As a prelude to and in commemoration of Martin Luther King Jr. day, the Andover Music Department presented a Faculty jazz Concert last Sunday in the Timken Room.
“Much of the power of our Freedom Movement in the United States has come from [jazz] music,” the concert’s program stated.
Both the performers on stage and the program description itself emphasized jazz’s power to lend meaning and joy to humankind.
The first part of the concert featured Instructors in Music Peter Cicco and Raleigh Green on guitar, Bertram Lehmann on drums and Dave Zox on bass.
Following an intermission, a second band took the stage, comprised of Instructors in Music Bob Baughman on piano, Peter Cirelli on trombone, Lehmann on drums and Jesse Williams on bass.
The concert opened with Kurt Rosenwinkel’s “Minor Blues.” Green’s smooth steady guitar was accented subtly by Zox’s bass while Lehmann’s drums washed over the audience in waves of loud and soft rhythms.
Lehmann toyed with volume and created movements of heightened tension using the drum set’s cymbals.
With a cool and breezy energy to it, the piece set the mood for the rest of the concert.
Like all the music that followed it, “Minor Blues” was peppered with segments of improvisation. Cirelli, trombone player in the second band and Chair of the Music Department, said, “We communicate very well on stage. We often play tricks off each other and create little ideas in the middle of a piece that we elaborate on. It’s a lot of fun. It’s challenging, but always fun-oriented.”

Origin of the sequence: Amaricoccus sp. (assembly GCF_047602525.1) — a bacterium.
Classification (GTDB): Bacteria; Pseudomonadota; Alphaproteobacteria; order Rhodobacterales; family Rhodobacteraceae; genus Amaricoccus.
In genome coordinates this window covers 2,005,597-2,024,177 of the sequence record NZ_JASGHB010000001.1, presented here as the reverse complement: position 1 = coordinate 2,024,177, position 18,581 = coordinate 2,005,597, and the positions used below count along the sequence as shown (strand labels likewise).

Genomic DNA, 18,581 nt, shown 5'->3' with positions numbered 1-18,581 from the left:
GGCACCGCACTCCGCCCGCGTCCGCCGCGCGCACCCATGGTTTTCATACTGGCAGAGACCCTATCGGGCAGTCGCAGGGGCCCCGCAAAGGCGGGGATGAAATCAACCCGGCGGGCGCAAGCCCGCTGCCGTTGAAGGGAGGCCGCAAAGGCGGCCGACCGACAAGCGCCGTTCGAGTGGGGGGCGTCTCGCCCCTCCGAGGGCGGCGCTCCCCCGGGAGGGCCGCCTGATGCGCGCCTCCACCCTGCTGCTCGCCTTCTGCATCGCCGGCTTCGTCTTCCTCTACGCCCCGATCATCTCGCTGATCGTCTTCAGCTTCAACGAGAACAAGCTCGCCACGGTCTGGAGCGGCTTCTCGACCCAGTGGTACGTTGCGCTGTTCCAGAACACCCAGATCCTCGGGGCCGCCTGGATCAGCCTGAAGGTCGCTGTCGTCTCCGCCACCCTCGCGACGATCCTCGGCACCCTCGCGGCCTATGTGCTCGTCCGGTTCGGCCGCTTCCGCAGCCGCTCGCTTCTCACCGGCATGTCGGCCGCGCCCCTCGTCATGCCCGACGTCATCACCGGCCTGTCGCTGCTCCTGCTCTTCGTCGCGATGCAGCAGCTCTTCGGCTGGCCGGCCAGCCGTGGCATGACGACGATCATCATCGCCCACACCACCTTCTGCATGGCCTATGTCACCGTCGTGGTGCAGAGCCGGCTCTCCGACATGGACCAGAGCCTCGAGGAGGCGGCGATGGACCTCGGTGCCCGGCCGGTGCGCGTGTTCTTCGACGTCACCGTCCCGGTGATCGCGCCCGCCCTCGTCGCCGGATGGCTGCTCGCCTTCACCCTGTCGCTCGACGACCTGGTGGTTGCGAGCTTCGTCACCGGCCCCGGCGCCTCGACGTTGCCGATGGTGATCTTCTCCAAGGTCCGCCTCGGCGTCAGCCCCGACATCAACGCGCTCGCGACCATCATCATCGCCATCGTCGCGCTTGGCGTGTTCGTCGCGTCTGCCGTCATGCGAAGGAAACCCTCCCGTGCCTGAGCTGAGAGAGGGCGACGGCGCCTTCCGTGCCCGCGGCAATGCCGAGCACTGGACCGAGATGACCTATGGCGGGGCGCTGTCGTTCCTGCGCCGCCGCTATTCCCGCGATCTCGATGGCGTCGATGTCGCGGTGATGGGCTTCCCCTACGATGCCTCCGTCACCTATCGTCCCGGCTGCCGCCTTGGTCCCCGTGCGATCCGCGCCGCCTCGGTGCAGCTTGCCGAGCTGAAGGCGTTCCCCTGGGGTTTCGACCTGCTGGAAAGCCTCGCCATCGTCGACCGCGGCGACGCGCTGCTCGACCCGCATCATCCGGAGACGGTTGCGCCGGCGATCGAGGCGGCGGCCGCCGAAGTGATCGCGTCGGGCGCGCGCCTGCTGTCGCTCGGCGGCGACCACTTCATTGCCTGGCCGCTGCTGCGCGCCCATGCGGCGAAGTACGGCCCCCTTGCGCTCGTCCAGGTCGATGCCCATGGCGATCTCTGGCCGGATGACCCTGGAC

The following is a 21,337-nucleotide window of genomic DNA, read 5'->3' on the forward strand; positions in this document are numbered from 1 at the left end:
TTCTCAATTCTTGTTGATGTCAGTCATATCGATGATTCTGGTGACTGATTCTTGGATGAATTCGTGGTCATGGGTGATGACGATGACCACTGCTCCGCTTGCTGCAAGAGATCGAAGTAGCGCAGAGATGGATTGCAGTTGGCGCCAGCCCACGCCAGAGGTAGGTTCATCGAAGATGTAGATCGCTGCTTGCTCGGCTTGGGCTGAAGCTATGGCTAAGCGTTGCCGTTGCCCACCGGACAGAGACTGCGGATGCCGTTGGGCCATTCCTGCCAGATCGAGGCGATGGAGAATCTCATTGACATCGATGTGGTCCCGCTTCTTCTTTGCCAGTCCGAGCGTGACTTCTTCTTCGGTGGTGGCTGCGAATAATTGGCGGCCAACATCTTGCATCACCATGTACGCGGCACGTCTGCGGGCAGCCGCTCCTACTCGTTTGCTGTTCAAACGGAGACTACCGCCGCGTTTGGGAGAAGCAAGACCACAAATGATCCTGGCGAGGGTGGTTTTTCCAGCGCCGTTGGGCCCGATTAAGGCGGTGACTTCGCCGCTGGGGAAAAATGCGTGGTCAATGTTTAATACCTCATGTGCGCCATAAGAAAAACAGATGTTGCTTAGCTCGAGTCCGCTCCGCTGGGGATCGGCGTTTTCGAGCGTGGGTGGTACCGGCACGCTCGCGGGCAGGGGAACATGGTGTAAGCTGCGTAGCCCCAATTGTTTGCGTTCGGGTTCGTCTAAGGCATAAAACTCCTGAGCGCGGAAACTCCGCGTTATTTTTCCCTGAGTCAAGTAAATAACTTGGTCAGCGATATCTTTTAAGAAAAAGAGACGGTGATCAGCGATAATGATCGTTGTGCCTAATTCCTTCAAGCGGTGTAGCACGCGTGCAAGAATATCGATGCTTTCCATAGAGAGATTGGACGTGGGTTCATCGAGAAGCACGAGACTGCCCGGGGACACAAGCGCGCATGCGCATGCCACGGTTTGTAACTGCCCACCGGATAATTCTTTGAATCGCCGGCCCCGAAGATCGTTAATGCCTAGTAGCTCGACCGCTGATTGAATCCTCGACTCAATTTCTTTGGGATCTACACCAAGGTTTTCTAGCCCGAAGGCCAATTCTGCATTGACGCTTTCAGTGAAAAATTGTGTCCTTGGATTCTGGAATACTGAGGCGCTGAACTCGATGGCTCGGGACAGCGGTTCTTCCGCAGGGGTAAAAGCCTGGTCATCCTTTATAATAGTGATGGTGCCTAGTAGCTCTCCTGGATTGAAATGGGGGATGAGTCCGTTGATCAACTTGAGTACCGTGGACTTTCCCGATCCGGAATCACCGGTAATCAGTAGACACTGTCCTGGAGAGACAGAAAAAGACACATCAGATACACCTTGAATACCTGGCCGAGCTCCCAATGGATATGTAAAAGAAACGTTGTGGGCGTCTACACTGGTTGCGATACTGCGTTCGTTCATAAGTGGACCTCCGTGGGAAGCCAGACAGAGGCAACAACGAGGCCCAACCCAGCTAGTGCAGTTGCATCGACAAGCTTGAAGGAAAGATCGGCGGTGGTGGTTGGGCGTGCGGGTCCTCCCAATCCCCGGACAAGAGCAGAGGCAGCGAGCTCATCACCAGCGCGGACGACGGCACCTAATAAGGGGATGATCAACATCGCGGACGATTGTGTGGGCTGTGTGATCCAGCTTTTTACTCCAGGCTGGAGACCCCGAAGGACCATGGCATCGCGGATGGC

Two of the concert’s pieces were written by one of the performers themselves.
Cicco wrote one of the pieces played by the first band, called “Yellow Ferrari.”
As Cicco and Green’s guitars climbed up and down the scale, Lehmann tapped out a steady beat that pulsed through the number.
“Vicissitudes,” the last piece of the concert, was written by Baughman and inspired by the phrase, “vicissitudes of life.”
According to Baughman, the piece channeled his reactions to life.
Many of the instrumentalists featured as soloists in the piece, showcasing their talents, while the number was punctuated by applause each time.
Cirelli said, “I really enjoyed playing Baughman’s ‘Vicissitudes.’ It was a lot of fun, especially with the improvisation portions.”
In addition to the performer’s expertise, many of the audience members also admired the instrumentalists’ choice of music.
Carl Johnson, W.B. Clift Head Music Librarian, said his favorite part of the performance was the grouping of the two pieces, Rahsaan Roland’s “Pedal Up” and Hugh Masekela’s “Until When.”
“I loved how [the musicians] moved seamlessly from ‘Pedal Up’ to ‘Until When.’ Instead of stopping after the first one, they moved straight into the second piece. I like the contrast between ‘Pedal Up,’ which was a very angular piece with a free jazz feel and many improvisations, to ‘Until When,’ which was mellifluous and provided a very smooth, supple harmony and calmer, softer, subtle harmonies,” he said.
Madeline Heijman, a timpani player from Amsterdam visiting family in Andover, said “Secret Love,” played by the first band, was one of her favorite pieces.
“I love that song. It’s been one of my favorites for a very long time and they played it so well. They were all great, especially the bass player [Zox]. He was fantastic.”